WWII 'ghost ships' rise from Pacific after volcanic eruption

The ships were raised from the depths by an underwater volcano.
The ships were raised from the depths by an underwater volcano. (Image credit: Lance Cpl. Courtney White/United States Marine Corps)

Seismic activity from an underwater volcano near Tokyo has raised two dozen "ghost ships" — sunk after one of World War II's most famous battles — from the bottom of the Pacific Ocean.

Helicopter footage from Japan's All Nippon News (ANN) captured the 24 ships washed ashore on the western side of the island of Iwo Jima, which is roughly 760 miles (1,200 kilometers) south of Tokyo, after they were pushed up, along with the seabed, by the underwater volcano Fukutoku-Okanoba.

U.S. forces sank the ships during the Battle of Iwo Jima in 1945. One of the bloodiest battles in the Pacific War, during WWII, the 36-day assault saw roughly 70,000 U.S. Marines fight around 20,000 Japanese soldiers hiding out in bunkers within the island's volcanic rocks. By the end of the battle, 20,000 marines had been wounded and nearly 7,000 killed. Nearly all of the Japanese soldiers, save for 216 captured alive, were killed in action. 

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The smashed, sea-bleached wrecks are the remnants of transport vessels that were captured by the U.S. Navy and deliberately scuttled in the aftermath of the battle. As Iwo Jima had no port, the ships were sunk parallel to the shoreline to form a breakwater — shielding both weapons and troops from oncoming waves as they were unloaded onto the island, according to the US National Archives

Fukutoku-Okanoba has been erupting underwater since August. Besides pushing the ships, and the seabed they are resting upon, into view, the seismic activity produced by the volcano has led to the emergence of a small, crescent moon-shaped island from the sea. Formed from pumice and volcanic ash, the island is expected to vanish soon due to erosion, according to Setsuya Nakada, the director of the Japanese government's Center for Integrated Volcano Research.

Raising the Flag on Iwo Jima, by Joe Rosenthal.

Raising the Flag on Iwo Jima. The iconic photograph, taken by the Associated Press photographer Joe Rosenthal, shows six United States Marines raising the U.S. flag atop Mount Suribachi during the Battle of Iwo Jima. (Image credit: Joe Rosenthal/Public Domain)

Iwo Jima is part of the Bonin Islands, a chain of roughly 30 subtropical islands in the Pacific Ocean. Created by the subduction of the Pacific tectonic plate below the Philippine Sea Plate, the island chain is prone to earthquakes and volcanic eruptions, and it has been experiencing an uptick of seismic events in recent weeks, according to Japan’s Meteorological agency. For instance, on Oct. 7, a magnitude-5.9 tremor shook buildings across Tokyo and eastern Japan. And another volcanic island in the chain, Nishinoshima, has been spewing gas and lava since 2013.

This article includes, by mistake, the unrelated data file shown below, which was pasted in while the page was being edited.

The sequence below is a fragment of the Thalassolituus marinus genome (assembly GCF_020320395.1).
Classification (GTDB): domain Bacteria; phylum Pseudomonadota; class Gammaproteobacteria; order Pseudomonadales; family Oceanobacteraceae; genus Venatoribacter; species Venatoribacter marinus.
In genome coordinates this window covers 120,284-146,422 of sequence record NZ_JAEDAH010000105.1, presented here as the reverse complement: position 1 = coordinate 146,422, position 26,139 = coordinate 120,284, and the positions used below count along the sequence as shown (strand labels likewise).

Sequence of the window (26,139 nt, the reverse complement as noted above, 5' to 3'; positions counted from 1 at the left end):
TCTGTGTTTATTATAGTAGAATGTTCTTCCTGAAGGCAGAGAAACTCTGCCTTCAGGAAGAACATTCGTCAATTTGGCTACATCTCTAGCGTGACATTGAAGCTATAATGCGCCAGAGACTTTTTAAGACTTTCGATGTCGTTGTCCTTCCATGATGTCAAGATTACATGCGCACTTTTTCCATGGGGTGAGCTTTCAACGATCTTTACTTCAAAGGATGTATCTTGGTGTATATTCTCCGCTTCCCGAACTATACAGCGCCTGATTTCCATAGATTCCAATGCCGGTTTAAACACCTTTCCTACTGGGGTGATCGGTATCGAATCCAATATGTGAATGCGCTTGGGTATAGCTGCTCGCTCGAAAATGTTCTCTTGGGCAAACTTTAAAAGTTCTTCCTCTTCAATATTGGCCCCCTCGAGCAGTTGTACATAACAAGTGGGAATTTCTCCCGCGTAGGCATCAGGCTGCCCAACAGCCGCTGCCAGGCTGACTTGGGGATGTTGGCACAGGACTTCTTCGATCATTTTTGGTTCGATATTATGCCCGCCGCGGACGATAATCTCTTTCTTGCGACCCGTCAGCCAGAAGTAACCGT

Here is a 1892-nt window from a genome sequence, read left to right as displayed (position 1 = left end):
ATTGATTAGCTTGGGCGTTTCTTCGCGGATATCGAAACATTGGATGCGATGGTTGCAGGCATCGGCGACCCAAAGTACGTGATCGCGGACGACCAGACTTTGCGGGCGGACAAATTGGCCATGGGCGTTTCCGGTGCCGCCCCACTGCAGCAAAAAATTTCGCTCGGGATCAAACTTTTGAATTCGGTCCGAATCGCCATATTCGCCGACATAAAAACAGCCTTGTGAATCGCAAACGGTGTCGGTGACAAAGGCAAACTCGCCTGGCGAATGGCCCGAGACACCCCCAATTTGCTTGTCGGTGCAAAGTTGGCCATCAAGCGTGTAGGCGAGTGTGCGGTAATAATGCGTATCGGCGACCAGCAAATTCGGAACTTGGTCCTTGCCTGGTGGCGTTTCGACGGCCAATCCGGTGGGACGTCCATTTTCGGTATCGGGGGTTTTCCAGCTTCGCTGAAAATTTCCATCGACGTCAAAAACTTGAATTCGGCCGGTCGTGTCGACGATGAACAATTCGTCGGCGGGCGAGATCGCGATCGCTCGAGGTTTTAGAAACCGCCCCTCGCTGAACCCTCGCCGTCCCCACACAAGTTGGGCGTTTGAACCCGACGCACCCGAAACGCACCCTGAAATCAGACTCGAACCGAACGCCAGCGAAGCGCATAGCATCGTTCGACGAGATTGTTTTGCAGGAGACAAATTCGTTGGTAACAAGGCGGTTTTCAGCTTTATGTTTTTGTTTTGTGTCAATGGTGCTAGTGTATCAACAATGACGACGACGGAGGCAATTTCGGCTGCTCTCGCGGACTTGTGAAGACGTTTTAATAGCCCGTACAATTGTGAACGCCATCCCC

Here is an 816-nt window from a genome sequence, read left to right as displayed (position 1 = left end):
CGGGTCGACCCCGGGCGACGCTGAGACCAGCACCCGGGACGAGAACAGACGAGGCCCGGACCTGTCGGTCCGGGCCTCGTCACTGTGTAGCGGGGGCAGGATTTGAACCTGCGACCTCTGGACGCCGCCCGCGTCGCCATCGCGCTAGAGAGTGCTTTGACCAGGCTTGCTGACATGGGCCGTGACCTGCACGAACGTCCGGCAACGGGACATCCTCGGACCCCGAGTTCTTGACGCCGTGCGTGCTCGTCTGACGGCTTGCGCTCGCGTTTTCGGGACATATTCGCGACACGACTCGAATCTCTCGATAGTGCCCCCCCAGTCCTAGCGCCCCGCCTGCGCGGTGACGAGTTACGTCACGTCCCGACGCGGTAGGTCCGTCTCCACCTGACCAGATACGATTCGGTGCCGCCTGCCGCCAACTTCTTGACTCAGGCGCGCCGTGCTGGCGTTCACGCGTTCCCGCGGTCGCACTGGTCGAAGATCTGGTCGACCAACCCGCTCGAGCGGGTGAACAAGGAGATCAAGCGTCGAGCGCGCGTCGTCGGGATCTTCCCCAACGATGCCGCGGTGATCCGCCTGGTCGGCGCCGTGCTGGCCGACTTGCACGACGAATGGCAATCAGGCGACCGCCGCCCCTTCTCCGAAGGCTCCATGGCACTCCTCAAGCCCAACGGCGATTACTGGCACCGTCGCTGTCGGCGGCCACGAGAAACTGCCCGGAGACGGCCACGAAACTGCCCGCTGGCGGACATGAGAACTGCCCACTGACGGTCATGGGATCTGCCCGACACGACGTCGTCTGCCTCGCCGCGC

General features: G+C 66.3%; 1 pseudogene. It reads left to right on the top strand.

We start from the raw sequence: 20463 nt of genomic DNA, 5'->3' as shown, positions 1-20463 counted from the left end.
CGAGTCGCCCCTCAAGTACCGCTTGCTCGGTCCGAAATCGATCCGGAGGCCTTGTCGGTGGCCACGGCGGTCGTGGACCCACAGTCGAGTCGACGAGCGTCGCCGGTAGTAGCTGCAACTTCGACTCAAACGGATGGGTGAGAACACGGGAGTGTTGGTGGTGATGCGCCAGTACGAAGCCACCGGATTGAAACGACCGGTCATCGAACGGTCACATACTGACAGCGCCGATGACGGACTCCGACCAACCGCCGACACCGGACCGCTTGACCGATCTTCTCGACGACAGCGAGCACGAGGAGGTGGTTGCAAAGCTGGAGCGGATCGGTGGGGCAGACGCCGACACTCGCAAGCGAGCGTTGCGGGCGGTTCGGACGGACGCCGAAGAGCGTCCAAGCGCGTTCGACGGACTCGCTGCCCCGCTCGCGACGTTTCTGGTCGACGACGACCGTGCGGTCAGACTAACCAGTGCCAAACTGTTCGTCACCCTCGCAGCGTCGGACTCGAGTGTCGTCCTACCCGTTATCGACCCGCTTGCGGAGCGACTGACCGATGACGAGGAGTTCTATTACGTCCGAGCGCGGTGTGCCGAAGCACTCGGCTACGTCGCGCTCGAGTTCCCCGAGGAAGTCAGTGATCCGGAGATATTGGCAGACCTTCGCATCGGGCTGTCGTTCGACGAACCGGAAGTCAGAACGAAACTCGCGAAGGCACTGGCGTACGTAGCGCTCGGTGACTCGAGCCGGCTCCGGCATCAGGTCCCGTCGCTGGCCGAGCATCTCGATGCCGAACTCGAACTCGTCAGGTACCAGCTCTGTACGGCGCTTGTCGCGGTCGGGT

Iwo Jima's Mount Suribachi is the dormant vent to a still-active volcano, and is considered by some to be among the 10 most dangerous volcanoes in the world, according to a list made by one astrophysicist. In fact, there's every indication that the current spate of seismic activity could be building toward an eruption.

"The discolored sea area has spread to surrounding areas, which indicates that the volcanic activity has not diminished yet," Nakada told the All Nippon News channel. "There is a possibility of a big eruption on Iwo Jima."

Barring another eruption of Mount Suribachi or the sinking of the seabed that the ghost ships are resting upon, the once sunken monoliths will likely remain on the island for some time to come. Iwo Jima is uninhabited and rarely visited by civilians — partly as a result of the enormous quantities of unexploded bombs and grenades left behind on the island — meaning that it is unlikely that the ships will be cut up for scrap or removed by Japanese authorities.

Originally published on Live Science.

Ben Turner
Staff Writer

Ben Turner is a U.K. based staff writer at Live Science. He covers physics and astronomy, among other topics like tech and climate change. He graduated from University College London with a degree in particle physics before training as a journalist. When he's not writing, Ben enjoys reading literature, playing the guitar and embarrassing himself with chess.